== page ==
We all know company culture is crucial to a successful and productive workplace, but it’s often a characteristic that goes unnoticed. We focus on details instead of the big picture, we scan numbers in spreadsheets, graphs, and codes without realizing the true force that energizes your success has little to do with those never-ending digits.

It’s the big picture.

Corporate culture is a businesses’ capacity to handle – or not handle – trust, uneasiness, and clashing interests. All too many times managers and executives tame these workplace difficulties by engaging in micromanagement and related processes, exerting control over their employees and making strategic decisions without knowledge of the day to day context their work involves. Now, the IT industry has come to learn over the years that control is not the right tool and that decisions should be, for the most part, handled by the people in charge of producing the work.

So, this leaves the question – what makes a good developer culture?
A successful developer culture should revolve around five essential components, related to the team, experimenting, learning, failure management, and employees’ responsibility.

So, let’s dive in:


Excellent software development is the product of a team. No one individual can, or should, take merit for a high-quality product. In smaller businesses and startups where there is only one programmer this obviously not a concern, but generally in the majority of bigger companies it is. A culture that praises one team member over another is bound to fail.
What distinguishes a team from a group of developers is the group members’ commitment to achieving a goal. If all members are committed to the project, they are a team. This commitment does not originate from simply working for a company, dedication and enthusiasm for one’s work is created through an atmosphere of trust, transparency, and effective leadership on the part of management. If a developer is committed to the project, he or she will be excited to speak about the company and its products as well as put more effort and time into a given task.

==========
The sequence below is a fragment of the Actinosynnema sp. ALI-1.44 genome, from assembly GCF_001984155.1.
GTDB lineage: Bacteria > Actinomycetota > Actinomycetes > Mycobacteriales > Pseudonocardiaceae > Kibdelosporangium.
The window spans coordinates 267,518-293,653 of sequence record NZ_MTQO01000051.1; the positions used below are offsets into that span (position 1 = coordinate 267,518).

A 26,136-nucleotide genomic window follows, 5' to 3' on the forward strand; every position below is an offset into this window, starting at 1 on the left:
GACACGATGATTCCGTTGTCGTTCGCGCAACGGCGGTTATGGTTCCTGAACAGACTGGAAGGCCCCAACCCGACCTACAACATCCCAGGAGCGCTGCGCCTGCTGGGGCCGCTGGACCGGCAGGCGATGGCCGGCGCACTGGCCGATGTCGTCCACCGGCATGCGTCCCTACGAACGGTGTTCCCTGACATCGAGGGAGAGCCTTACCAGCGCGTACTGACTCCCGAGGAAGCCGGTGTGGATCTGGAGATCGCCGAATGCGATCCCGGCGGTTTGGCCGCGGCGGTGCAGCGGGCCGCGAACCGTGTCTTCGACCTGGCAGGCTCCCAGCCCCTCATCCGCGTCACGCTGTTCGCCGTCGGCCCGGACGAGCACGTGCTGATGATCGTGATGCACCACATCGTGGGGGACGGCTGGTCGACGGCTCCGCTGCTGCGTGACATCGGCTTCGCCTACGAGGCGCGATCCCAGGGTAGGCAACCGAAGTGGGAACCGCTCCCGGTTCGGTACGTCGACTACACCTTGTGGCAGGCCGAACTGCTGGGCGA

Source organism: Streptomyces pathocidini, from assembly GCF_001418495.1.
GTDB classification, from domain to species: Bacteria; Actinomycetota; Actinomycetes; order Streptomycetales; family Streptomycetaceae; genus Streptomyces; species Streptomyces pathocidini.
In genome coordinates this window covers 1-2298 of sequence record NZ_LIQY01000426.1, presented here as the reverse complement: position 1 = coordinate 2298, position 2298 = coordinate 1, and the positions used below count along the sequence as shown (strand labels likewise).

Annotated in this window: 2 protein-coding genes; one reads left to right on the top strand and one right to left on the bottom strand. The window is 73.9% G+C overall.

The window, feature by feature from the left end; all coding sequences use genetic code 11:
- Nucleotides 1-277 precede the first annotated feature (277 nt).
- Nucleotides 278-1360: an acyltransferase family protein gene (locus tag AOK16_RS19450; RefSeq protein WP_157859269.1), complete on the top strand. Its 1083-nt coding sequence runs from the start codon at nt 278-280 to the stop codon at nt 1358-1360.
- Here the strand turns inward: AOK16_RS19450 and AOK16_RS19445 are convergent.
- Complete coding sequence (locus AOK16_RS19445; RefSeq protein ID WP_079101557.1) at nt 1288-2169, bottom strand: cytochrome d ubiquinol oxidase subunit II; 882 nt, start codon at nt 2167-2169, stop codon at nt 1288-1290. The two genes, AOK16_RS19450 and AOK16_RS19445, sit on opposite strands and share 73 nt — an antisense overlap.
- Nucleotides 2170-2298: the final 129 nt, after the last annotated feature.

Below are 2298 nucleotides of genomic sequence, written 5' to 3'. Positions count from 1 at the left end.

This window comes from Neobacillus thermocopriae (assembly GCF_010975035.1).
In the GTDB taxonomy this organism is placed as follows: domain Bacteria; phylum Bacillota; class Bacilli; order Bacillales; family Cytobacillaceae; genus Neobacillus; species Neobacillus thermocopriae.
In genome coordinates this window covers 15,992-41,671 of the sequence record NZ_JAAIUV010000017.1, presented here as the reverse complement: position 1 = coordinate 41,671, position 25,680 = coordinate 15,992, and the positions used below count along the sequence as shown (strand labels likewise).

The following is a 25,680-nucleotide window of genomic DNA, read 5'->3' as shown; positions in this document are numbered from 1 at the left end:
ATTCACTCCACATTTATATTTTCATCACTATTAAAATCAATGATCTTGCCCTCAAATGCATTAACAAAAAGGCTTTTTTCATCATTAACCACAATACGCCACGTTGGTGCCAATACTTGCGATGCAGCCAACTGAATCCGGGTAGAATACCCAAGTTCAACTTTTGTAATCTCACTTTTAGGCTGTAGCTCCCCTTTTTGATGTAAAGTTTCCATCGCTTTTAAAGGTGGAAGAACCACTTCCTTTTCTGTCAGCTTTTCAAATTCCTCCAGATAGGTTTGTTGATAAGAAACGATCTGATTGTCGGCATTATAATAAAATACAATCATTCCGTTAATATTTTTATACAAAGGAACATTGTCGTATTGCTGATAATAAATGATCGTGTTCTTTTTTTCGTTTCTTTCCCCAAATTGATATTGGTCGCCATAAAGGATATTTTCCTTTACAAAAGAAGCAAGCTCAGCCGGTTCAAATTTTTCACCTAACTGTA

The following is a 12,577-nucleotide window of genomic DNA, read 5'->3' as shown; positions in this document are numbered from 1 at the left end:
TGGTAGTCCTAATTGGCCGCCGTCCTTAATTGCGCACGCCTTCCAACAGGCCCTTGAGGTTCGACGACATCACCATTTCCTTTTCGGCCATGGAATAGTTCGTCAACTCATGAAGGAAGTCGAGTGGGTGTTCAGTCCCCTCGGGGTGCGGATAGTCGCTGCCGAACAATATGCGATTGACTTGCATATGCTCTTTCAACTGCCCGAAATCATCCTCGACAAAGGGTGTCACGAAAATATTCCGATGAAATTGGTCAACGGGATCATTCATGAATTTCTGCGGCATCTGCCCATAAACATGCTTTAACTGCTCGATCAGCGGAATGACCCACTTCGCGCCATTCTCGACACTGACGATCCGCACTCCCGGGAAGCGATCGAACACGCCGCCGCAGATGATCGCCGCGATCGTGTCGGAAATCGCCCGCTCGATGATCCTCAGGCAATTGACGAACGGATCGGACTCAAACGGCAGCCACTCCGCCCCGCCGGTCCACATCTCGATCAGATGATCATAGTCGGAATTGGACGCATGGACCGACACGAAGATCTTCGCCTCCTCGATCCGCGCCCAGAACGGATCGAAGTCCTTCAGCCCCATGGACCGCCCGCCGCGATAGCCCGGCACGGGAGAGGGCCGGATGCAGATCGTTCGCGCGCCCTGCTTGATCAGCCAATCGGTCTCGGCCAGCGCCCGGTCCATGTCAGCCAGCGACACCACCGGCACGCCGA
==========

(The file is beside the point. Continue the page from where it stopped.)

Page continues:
The benefits of experimenting
It is no secret that some product features will be more successful than others, but without experimentation there can be no improvement. A successful developer culture encourages experimentation over endless debate. Sometimes uncertainty can be paralyzing, so it is important to preset common standards for measuring success, listen to customer feedback, and let the team focus on what they do best – building the software. A trial and error approach promotes continuous enhancement as the product evolves and improves.

Emphasize learning

Another main pillar of a successful developer culture is to promote learning, especially in familiarizing developers with the tools and duties required for producing successful software. Informing a team on why things are executed the way they are, rather than just outlining how they’re done is beneficial as it prevents future mistakes that arise from keeping employees in the dark. In our experience, automating as much as possible and keeping outside influence to a minimum seems like the best option, but delegating a certain amount of freedom to developers will yield better results, creating a healthy balance between automation and employee influence. If developers feel they have power over the processes, it reminds them they are trusted and responsible for the final product.

Managing failure

No product is perfect, even the most skilled and experienced developers make mistakes. What’s important is how failure is managed and incorporated into the overall company culture. Failure is crucial to improvement and it makes a team better, so learning from errors and integrating new knowledge into the project will help drive success in the future.
Of course, businesses don’t fall when they fail, they fall when they run out of money. A manager’s attitude towards failure can make or break a successful company, let alone developer, culture. Open communication about failure and the definition of clear outcome metrics for a projects’ success help teams get a clear picture on the risks and ultimate goals of every project, ultimately rendering failure less intimidating.


We saved the best for last. The most important component of a successful developer culture is in fact, as aforementioned, employees’ stake in the product. For developers to give it all in building a software, the project must mean something to them.
An excellent way for developers to see the fruits of their labor and boost their interest is to encourage contact with the users. Exposing programmers to user feedback, by joining the customer service team for a day, involving them in company conventions, or allowing them to accompany the sales team in visiting clients, gives them an opportunity to see how their product makes an impact on other people’s lives. For a developer to meet and talk to users is an immensely rewarding feeling and boosts their commitment to making the product even better.

Another great way to encourage developer commitment to the product is to empower them in other areas of the product feature. For example, many times product design and engineering teams work separately, with no form of communication. These two teams should have the chance to work together and influence each other’s work in productive ways. By giving developers the opportunity to have a say in how the product is designed boosts their commitment to the final outcome, as opposed to simply being restricted to doing what they are told.

At the end of the day
Every company and teams are different and should operate based on their specific needs and restrictions, these tips are a good foundation for building a strong developer culture and should act as a general guideline.

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